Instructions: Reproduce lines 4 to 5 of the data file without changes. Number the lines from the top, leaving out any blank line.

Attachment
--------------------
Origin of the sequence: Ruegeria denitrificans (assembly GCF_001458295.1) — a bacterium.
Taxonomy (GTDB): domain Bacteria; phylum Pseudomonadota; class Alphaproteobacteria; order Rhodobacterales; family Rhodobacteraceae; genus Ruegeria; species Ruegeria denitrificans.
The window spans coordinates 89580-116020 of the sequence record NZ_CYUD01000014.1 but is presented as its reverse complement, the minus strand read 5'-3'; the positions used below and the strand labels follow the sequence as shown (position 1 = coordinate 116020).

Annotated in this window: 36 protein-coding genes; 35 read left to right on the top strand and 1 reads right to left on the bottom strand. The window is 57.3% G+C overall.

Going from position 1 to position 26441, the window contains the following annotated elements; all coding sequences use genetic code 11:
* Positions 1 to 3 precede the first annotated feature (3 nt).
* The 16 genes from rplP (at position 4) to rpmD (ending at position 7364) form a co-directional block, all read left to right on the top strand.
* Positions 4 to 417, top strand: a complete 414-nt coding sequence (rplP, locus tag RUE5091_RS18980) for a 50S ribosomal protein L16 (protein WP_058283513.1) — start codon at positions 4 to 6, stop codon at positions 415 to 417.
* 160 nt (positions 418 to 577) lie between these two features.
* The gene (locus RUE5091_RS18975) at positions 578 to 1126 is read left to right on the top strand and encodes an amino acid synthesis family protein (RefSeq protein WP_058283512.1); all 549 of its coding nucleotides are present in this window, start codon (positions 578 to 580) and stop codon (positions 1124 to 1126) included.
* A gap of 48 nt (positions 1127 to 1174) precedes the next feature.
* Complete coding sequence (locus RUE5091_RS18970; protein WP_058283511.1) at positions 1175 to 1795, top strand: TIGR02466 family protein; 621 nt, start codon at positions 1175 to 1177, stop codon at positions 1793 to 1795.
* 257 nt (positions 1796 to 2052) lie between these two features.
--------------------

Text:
Annotated in this window: 36 protein-coding genes; 35 read left to right on the top strand and 1 reads right to left on the bottom strand. The window is 57.3% G+C overall.

Going from position 1 to position 26441, the window contains the following annotated elements; all coding sequences use genetic code 11: